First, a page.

- Social justice and fighting for equal rights for all races should be important. Make America great by treating all races as equals. We need a more unified America where people are not judged by the color of their skin but their character.
- Dear Friends, I have had a change of heart. Instead of blaming the most vulnerable among us for our economic failures, we must strive to provide freedom from exploitation to all global citizens. The promise of America is a promise of liberty and justice for all. Minorities, women, religious minorities, the undocumented, and so many others have been living for 400+ years in conditions of disenfranchisement and alienation. They are just as deserving of justice and opportunity as we, the White men in power, are. I therefore propose to extend citizenship to all who currently live, work, raise families, and contribute to the engine of economic growth within our borders, to reform immigration law, and to ensure that the rights of all citizens are upheld. Also, to Trump nation, stop persecuting and bullying minorities and women. Stop it. Stop it right now.
- We are all America. We can make America even better if we come together and respect what each group brings to them table. Take some time to sit in a union meeting at GM and consider how the loss of work will impacts those workers’ families and communities. Watch children become part of a loving family at an adoption event and consider how many lives are saved through caring regardless of whether the parent or parents are gay, straight, or anywhere on the spectrum. Sit with a veteran navigating our health care system and consider all the ways to allow for universal healthcare for everyone. Attend an underfunded educational institution in the school-to-prison pipeline and consider the ways to increase the training, monies, and opportunities to break the cycle. After you have considered everything, reach across the aisle and work together to make the necessary changes happen. America IS great. Let’s make her even better, together.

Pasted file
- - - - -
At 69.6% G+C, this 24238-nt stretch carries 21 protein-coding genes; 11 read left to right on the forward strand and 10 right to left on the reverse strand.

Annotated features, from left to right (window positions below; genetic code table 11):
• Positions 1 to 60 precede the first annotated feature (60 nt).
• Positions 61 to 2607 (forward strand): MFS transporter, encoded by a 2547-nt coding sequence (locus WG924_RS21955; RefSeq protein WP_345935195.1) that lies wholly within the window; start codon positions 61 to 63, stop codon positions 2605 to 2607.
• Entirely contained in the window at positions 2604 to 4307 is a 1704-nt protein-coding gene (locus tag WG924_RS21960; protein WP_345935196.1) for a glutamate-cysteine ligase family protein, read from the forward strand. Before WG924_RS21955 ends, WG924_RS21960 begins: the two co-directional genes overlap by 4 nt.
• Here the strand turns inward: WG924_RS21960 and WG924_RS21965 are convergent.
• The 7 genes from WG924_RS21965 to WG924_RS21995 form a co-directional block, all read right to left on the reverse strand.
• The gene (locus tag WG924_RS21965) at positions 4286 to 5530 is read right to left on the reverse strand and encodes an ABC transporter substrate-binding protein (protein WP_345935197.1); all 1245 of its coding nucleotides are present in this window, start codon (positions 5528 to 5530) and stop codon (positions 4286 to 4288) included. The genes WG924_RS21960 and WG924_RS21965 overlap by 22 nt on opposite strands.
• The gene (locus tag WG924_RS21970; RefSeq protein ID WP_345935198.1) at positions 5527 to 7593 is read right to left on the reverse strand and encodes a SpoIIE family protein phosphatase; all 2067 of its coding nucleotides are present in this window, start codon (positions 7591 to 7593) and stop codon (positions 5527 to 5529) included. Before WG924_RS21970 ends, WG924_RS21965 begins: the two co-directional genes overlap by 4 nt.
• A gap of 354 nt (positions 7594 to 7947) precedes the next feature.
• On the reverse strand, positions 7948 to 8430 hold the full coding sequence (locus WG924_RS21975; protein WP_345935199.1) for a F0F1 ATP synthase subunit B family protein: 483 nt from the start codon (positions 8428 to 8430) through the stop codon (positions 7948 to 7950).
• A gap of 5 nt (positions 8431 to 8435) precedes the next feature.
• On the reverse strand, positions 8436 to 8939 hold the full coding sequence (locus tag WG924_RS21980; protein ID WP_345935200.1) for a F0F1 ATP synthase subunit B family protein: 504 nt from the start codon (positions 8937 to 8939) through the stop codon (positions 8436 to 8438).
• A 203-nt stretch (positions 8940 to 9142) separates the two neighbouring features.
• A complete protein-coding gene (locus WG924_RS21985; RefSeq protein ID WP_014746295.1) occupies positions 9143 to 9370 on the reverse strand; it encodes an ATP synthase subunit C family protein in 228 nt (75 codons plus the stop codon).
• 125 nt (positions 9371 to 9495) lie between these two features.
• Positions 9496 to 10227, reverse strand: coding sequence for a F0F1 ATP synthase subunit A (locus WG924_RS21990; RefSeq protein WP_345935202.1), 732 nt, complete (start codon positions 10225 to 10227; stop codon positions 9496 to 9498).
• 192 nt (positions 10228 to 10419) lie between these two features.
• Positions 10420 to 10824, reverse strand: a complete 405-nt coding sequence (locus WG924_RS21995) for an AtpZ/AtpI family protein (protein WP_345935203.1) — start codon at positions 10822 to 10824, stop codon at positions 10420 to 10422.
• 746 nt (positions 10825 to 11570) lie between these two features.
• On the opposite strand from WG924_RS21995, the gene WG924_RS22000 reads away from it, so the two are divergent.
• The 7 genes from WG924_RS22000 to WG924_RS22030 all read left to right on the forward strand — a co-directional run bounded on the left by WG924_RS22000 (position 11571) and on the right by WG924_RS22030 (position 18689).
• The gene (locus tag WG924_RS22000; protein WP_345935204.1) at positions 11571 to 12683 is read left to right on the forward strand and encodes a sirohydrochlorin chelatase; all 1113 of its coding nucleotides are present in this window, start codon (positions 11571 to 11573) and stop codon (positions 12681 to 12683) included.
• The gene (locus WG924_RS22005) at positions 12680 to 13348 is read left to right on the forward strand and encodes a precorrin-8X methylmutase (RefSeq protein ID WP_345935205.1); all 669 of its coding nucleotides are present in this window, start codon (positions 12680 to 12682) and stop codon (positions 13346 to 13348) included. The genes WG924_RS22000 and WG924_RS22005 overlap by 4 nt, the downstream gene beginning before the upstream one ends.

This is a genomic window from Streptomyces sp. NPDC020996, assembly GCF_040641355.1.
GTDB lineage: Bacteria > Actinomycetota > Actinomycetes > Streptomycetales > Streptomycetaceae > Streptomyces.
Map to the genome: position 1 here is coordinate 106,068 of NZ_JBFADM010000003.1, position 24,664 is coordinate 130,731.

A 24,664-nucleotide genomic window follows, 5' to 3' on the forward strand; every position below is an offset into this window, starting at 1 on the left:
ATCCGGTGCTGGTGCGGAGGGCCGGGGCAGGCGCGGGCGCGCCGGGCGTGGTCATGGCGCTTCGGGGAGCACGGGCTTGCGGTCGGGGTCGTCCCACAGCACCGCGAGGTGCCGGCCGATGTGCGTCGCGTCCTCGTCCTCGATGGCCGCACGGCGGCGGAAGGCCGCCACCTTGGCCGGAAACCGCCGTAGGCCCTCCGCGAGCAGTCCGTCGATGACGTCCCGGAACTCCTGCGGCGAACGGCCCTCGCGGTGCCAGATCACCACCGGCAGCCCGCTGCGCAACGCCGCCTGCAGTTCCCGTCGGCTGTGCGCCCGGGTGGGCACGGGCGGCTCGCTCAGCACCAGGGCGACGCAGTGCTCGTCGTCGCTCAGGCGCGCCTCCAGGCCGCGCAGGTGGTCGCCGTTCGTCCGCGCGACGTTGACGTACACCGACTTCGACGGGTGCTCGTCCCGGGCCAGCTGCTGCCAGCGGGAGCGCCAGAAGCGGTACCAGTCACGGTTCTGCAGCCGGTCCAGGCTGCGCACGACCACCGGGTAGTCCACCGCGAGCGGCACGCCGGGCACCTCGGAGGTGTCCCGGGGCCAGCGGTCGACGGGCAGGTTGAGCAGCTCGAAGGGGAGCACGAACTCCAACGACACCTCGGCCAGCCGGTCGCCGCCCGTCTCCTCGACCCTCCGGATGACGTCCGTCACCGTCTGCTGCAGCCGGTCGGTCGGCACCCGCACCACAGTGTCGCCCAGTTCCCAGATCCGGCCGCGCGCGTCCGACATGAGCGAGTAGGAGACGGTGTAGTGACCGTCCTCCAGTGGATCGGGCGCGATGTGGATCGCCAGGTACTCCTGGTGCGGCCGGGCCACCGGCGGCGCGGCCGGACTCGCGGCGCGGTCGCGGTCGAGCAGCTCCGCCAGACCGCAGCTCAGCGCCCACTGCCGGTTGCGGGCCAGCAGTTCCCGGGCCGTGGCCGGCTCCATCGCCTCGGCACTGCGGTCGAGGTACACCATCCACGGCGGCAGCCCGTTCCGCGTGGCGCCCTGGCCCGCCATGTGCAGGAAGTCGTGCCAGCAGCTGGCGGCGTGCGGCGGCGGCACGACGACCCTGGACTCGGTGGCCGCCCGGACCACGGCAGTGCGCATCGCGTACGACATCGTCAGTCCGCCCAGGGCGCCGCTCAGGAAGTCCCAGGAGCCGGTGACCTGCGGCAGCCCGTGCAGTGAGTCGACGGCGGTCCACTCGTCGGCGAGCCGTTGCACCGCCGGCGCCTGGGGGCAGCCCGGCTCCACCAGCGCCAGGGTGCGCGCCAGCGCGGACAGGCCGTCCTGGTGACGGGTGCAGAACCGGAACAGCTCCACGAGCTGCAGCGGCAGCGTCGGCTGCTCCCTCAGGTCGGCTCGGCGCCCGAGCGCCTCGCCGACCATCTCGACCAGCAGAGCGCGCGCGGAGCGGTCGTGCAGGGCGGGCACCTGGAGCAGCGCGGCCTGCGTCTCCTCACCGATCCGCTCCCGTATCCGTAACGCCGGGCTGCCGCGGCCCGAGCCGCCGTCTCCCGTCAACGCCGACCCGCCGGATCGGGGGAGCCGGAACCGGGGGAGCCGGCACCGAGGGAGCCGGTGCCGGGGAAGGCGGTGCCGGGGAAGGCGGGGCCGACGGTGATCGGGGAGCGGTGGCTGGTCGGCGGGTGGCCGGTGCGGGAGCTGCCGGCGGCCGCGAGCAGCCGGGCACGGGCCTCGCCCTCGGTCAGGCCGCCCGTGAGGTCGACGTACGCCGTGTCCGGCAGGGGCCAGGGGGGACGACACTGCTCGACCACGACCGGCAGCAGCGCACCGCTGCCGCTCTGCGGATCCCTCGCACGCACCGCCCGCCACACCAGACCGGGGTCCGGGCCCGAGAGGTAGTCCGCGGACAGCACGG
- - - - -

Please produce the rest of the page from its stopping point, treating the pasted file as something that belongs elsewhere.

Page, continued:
- Dear Fellow Americans: Each and every one of you is important to me. Not one of you is more important that the next. I will fight for every American. As promised, I will address our southern border. The border is open to those who want to come into the U.S. for work or school, but we must know who is coming into our country. We will provide you with documentation so that you can cross freely. If you have been convicted of a violent crime in the U.S., don’t bother coming to the border. Law abiding working folks that are already here, we will have a program for you. To all people of color, I have heard your concerns and I will continue to support the advancement of all people. If you are currently unemployed or underemployed, prepare yourselves. More jobs are on the way and we need each and every one of you. I ask that you all give me a fair chance as your President. I will fight for you. This economy will grow. God Bless America.
- As I take this office I must first own up to my inadequacies. I must say that through out this campaign I have made some very uneducated assessments and I realize as President that I must stand for more than just my single mindset and position on issues. I must effectively consider the implication of both my words and actions and as Commander and Chief I am responsible for the welfare of all the people of this nation. Until you know the depth of issues this nation truly faces how can you properly and effectively address them. Division can not be addressed if it’s not first handled within each community. Strengthen the communities and you strengthen the nation. This Nation can not operate without the diverse population that offers both strength and stability.
- I am not a tyrant. I must obey the Constitution.
Some respondents replied that they could not imagine writing anything, others wrote more about their political positions. For the full set of replies see post-election-survey-2016